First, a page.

Risk identification and management is the process of identifying occurrences and situations which have an unsatisfactory outcome and putting in place steps (strategies) to minimize or hopefully eliminate the risk.
It is impossible for clubs to eliminate risk but importantly, clubs are able to put in place processes to minimize the likelihood of an unsatisfactory event and also put in place response procedures if the event was to occur.
Although risk management can be considered by itself, it really should be considered as part of the planning for each function of your clubs operations.
Ownership of Risk Management
For clubs to have an effective culture of minimizing risks, there needs to be a conscious decision that an individual or group within the club should “own” risk management and champion it continually.
Clubs should strongly consider appointing a “Risk Management Officer” or have the responsibilities included in the role of the Member Protection Officer. The function should have two main components:
- Identifying potential risks and implementing strategies to prevent their occurrence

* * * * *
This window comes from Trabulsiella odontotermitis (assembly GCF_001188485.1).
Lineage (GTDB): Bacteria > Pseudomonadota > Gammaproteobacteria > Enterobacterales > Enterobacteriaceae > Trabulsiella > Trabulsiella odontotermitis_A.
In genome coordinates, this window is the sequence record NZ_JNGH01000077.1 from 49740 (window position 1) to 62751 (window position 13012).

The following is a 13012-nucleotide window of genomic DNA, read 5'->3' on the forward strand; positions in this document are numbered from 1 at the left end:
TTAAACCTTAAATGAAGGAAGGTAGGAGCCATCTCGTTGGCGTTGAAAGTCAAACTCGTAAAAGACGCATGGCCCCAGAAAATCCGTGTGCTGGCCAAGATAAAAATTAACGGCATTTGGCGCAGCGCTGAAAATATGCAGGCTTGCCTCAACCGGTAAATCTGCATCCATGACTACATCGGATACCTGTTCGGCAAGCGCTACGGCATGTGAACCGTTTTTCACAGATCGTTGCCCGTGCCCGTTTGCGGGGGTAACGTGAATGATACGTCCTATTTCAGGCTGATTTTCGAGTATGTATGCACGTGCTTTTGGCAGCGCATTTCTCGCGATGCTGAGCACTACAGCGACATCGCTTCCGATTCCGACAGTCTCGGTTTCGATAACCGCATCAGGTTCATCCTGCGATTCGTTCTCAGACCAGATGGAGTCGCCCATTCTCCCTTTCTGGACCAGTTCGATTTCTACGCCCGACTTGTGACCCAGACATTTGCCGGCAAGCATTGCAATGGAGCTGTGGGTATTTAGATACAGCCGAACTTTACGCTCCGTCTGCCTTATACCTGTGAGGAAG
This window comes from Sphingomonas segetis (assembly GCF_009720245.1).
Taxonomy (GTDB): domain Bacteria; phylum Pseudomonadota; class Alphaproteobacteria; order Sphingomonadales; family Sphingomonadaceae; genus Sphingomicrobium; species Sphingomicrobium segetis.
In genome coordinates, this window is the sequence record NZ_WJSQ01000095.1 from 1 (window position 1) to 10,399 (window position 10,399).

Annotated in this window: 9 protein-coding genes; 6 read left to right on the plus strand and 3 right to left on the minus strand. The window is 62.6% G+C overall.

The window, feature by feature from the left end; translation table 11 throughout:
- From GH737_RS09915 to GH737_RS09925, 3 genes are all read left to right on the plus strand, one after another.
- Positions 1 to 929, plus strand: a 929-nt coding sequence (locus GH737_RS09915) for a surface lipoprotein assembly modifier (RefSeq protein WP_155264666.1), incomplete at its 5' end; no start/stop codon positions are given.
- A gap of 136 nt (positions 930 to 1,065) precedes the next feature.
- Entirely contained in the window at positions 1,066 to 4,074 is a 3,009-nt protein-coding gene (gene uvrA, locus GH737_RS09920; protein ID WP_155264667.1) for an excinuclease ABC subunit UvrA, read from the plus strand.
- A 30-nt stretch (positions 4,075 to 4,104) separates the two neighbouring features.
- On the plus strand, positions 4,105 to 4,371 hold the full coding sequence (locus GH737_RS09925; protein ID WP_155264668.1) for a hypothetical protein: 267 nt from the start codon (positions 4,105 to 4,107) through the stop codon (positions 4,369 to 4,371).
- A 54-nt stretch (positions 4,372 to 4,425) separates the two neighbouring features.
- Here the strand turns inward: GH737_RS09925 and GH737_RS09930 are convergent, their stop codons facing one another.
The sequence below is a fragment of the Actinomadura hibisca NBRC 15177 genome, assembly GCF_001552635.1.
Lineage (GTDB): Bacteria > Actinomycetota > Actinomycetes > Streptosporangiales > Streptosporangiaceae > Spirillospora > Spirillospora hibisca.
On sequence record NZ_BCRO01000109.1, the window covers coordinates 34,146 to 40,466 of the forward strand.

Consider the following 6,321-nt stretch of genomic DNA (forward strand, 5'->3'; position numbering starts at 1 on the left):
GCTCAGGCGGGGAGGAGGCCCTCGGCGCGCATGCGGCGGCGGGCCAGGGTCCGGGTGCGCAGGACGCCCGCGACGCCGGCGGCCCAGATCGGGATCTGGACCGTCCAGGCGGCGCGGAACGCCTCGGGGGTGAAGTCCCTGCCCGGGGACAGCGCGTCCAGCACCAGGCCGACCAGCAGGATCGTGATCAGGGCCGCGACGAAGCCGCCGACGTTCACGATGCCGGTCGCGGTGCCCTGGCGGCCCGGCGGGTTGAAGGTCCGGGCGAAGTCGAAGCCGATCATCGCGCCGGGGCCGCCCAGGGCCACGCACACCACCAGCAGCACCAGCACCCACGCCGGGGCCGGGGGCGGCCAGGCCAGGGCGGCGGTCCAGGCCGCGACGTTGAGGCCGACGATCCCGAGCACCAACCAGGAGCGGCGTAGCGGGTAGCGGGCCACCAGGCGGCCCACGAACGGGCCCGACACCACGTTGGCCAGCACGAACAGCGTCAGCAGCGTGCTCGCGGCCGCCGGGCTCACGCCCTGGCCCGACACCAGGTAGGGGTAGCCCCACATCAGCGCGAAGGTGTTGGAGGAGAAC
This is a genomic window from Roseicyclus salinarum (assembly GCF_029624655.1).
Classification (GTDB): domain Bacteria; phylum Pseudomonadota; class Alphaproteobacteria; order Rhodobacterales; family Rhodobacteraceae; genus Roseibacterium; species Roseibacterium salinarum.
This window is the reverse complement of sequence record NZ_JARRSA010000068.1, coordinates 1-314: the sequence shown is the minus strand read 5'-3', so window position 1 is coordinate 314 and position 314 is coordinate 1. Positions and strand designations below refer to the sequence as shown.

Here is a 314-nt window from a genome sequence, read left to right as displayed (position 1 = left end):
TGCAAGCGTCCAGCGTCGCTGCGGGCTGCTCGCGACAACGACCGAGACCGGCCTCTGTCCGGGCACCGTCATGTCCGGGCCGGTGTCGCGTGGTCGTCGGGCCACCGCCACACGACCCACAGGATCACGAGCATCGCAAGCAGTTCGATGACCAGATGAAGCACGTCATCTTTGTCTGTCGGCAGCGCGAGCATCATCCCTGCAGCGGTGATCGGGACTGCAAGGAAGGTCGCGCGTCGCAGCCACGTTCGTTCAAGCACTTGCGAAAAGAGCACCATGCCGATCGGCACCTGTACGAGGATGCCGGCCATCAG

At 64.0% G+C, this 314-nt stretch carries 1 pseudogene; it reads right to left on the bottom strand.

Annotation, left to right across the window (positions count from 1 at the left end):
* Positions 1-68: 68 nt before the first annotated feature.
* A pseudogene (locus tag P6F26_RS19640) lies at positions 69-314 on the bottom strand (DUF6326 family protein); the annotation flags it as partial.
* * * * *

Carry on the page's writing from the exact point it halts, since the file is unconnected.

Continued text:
- Be the first point of notification in the event that a risk eventuates
Risks can be divided into many groups but commonly into the following groups:
- Financial and asset protection risks
- Participant health and safety
- Governance risks
- Event management risks
- Club reputation and “brand” risks
For an expanded list of risks clubs may be exposed to for each group, please click on the risk definition pages at the bottom of this page. Once you have identified all the risks that your club may be exposed to in some way, you quickly realise that you can’t tackle every one of them so it is really important to prioritise the risks and take action against those with the highest probability of having the greatest negative impact.
Risk Assessment and Prioritisation
Many risk management specialists like to prioritise risks using a simple matrix which, for each type of risk, determines the likelihood of a risk occurring and comparing it to the severity of the consequences if the risk did in fact occur.
It is crucial that clubs continue to monitor the risks and assess if anything changes which increases the probability of risks occurring or if the club is exposed to different risks over time.
It is a critical component of any clubs risk management strategy that everybody is aware of the clubs focus on minimizing risks and that all issues and potential risks are reported immediately to the club committee as well as the occurrence of any unsatisfactory events.